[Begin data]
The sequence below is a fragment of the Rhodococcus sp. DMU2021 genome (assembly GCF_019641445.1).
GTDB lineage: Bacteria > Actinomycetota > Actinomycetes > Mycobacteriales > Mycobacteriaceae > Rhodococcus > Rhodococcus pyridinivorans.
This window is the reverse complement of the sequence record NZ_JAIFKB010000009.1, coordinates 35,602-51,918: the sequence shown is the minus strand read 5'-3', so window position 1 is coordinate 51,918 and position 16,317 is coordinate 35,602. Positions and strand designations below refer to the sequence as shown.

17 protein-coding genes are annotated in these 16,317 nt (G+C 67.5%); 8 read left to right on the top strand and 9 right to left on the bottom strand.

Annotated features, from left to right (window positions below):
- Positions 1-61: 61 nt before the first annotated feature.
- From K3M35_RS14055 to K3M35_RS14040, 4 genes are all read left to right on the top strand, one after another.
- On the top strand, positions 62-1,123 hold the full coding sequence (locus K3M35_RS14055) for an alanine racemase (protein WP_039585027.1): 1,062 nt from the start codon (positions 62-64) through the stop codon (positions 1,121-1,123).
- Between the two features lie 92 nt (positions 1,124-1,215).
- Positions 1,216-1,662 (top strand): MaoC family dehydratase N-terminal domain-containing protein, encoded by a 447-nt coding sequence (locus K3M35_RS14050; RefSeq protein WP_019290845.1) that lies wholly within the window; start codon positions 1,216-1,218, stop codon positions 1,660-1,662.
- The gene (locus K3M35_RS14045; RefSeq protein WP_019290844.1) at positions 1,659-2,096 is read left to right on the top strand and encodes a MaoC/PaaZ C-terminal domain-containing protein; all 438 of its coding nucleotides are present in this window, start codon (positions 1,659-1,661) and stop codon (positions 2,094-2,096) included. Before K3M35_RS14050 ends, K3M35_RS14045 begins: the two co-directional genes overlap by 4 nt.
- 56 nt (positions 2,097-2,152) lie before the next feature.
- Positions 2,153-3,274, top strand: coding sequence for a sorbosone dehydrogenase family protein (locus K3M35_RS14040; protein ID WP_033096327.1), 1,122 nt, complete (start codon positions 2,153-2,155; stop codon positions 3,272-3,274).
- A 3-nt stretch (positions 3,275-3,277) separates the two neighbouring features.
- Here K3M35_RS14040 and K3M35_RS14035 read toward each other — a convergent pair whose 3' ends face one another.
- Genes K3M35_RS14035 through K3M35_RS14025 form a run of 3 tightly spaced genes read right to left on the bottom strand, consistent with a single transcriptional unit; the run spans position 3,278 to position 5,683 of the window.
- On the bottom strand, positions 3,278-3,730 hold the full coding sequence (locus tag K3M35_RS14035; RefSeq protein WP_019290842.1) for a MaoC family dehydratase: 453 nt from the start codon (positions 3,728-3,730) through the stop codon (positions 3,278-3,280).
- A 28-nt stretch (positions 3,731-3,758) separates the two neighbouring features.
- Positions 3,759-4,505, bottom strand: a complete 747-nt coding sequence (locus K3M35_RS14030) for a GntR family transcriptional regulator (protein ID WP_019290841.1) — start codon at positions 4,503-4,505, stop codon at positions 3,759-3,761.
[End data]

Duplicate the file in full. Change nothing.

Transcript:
The sequence below is a fragment of the Rhodococcus sp. DMU2021 genome (assembly GCF_019641445.1).
GTDB lineage: Bacteria > Actinomycetota > Actinomycetes > Mycobacteriales > Mycobacteriaceae > Rhodococcus > Rhodococcus pyridinivorans.
This window is the reverse complement of the sequence record NZ_JAIFKB010000009.1, coordinates 35,602-51,918: the sequence shown is the minus strand read 5'-3', so window position 1 is coordinate 51,918 and position 16,317 is coordinate 35,602. Positions and strand designations below refer to the sequence as shown.

17 protein-coding genes are annotated in these 16,317 nt (G+C 67.5%); 8 read left to right on the top strand and 9 right to left on the bottom strand.

Annotated features, from left to right (window positions below):
- Positions 1-61: 61 nt before the first annotated feature.
- From K3M35_RS14055 to K3M35_RS14040, 4 genes are all read left to right on the top strand, one after another.
- On the top strand, positions 62-1,123 hold the full coding sequence (locus K3M35_RS14055) for an alanine racemase (protein WP_039585027.1): 1,062 nt from the start codon (positions 62-64) through the stop codon (positions 1,121-1,123).
- Between the two features lie 92 nt (positions 1,124-1,215).
- Positions 1,216-1,662 (top strand): MaoC family dehydratase N-terminal domain-containing protein, encoded by a 447-nt coding sequence (locus K3M35_RS14050; RefSeq protein WP_019290845.1) that lies wholly within the window; start codon positions 1,216-1,218, stop codon positions 1,660-1,662.
- The gene (locus K3M35_RS14045; RefSeq protein WP_019290844.1) at positions 1,659-2,096 is read left to right on the top strand and encodes a MaoC/PaaZ C-terminal domain-containing protein; all 438 of its coding nucleotides are present in this window, start codon (positions 1,659-1,661) and stop codon (positions 2,094-2,096) included. Before K3M35_RS14050 ends, K3M35_RS14045 begins: the two co-directional genes overlap by 4 nt.
- 56 nt (positions 2,097-2,152) lie before the next feature.
- Positions 2,153-3,274, top strand: coding sequence for a sorbosone dehydrogenase family protein (locus K3M35_RS14040; protein ID WP_033096327.1), 1,122 nt, complete (start codon positions 2,153-2,155; stop codon positions 3,272-3,274).
- A 3-nt stretch (positions 3,275-3,277) separates the two neighbouring features.
- Here K3M35_RS14040 and K3M35_RS14035 read toward each other — a convergent pair whose 3' ends face one another.
- Genes K3M35_RS14035 through K3M35_RS14025 form a run of 3 tightly spaced genes read right to left on the bottom strand, consistent with a single transcriptional unit; the run spans position 3,278 to position 5,683 of the window.
- On the bottom strand, positions 3,278-3,730 hold the full coding sequence (locus tag K3M35_RS14035; RefSeq protein WP_019290842.1) for a MaoC family dehydratase: 453 nt from the start codon (positions 3,728-3,730) through the stop codon (positions 3,278-3,280).
- A 28-nt stretch (positions 3,731-3,758) separates the two neighbouring features.
- Positions 3,759-4,505, bottom strand: a complete 747-nt coding sequence (locus K3M35_RS14030) for a GntR family transcriptional regulator (protein ID WP_019290841.1) — start codon at positions 4,503-4,505, stop codon at positions 3,759-3,761.